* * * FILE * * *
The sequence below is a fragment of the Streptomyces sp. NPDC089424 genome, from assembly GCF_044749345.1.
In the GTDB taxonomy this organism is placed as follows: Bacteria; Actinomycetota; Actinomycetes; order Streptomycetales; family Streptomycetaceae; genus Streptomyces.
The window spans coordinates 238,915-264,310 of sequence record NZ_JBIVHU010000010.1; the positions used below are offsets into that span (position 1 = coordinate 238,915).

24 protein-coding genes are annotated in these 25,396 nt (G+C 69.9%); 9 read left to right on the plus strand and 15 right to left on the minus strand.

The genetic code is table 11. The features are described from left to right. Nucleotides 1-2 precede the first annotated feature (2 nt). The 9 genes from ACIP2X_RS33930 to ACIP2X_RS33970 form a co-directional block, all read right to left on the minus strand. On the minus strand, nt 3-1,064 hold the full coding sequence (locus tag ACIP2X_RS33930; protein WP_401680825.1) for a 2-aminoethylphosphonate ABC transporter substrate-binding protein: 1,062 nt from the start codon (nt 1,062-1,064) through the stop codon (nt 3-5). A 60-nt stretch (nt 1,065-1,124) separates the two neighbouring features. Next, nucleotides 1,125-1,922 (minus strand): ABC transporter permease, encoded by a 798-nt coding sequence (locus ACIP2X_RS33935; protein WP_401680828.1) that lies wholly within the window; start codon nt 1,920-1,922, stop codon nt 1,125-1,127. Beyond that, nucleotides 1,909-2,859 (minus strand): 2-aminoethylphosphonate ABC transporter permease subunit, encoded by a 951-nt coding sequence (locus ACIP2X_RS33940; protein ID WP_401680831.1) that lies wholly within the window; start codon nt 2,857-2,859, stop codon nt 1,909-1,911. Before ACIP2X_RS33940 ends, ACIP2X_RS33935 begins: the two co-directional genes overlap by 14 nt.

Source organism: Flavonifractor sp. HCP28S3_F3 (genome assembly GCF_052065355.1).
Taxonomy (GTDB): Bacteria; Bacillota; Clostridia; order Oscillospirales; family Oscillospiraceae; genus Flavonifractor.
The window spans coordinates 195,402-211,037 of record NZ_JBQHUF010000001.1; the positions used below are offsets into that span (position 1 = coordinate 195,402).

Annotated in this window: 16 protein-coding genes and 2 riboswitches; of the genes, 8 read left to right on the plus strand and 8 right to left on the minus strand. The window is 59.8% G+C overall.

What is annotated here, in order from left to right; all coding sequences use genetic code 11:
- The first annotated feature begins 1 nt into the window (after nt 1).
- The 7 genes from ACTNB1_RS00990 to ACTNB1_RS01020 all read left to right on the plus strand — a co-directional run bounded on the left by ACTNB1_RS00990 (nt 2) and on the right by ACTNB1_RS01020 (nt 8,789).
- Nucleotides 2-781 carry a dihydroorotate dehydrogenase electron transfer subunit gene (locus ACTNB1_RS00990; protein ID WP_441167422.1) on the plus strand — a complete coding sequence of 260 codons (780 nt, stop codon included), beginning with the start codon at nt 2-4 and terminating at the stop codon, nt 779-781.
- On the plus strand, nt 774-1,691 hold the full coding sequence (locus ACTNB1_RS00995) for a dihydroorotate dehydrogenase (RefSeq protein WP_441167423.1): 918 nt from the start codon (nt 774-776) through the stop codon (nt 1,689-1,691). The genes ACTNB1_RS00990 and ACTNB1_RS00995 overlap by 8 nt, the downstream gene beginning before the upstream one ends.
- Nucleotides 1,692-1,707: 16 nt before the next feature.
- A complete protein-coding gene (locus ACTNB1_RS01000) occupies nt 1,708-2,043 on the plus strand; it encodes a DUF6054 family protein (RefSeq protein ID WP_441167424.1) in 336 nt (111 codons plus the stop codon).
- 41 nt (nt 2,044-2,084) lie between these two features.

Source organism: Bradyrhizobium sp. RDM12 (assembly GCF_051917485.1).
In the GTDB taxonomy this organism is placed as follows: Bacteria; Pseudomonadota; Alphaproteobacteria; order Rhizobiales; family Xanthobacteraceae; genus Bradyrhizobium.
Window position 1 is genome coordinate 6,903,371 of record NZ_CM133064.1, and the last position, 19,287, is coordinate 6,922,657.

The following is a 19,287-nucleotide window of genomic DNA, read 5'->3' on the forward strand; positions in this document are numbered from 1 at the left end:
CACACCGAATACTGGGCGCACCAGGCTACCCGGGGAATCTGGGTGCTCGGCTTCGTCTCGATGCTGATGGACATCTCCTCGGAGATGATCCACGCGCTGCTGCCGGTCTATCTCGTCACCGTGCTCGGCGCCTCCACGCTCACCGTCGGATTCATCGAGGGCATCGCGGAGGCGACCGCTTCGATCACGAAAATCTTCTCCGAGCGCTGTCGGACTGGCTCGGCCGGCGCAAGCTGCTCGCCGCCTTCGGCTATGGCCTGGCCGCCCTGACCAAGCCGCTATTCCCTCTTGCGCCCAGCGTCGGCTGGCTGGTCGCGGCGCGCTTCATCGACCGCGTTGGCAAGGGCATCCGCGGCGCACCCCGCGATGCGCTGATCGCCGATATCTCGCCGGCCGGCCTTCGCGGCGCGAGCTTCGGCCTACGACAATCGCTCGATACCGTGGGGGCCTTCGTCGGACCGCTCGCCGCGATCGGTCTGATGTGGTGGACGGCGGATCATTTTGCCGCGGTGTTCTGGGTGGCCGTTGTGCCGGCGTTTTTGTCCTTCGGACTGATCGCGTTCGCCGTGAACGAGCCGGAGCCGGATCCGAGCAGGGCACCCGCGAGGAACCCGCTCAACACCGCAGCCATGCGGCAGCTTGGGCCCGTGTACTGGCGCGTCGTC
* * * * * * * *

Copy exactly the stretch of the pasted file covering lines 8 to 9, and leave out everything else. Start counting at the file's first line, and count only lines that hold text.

The window spans coordinates 195,402-211,037 of record NZ_JBQHUF010000001.1; the positions used below are offsets into that span (position 1 = coordinate 195,402).

Annotated in this window: 16 protein-coding genes and 2 riboswitches; of the genes, 8 read left to right on the plus strand and 8 right to left on the minus strand. The window is 59.8% G+C overall.